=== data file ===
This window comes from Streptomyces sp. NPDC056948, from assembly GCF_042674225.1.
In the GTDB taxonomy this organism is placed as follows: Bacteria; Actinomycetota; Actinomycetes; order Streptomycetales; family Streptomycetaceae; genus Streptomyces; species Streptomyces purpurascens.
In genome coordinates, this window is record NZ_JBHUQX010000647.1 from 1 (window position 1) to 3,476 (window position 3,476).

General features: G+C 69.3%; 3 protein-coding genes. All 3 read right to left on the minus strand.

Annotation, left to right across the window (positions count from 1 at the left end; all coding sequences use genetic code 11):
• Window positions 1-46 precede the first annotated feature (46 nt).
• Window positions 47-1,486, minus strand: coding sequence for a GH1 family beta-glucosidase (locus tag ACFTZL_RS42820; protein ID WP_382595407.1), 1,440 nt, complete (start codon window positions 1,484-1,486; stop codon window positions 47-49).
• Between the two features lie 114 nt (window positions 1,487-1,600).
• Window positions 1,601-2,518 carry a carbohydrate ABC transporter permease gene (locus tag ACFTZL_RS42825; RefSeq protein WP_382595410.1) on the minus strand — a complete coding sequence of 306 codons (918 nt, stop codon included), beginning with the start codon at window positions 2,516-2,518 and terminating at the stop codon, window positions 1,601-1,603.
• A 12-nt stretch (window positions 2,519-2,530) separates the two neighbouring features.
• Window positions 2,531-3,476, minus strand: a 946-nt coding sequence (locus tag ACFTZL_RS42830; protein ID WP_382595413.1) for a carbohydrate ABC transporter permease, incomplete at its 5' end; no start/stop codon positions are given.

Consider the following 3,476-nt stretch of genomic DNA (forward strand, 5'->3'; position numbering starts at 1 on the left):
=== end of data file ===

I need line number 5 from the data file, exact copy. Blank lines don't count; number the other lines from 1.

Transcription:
Annotation, left to right across the window (positions count from 1 at the left end; all coding sequences use genetic code 11):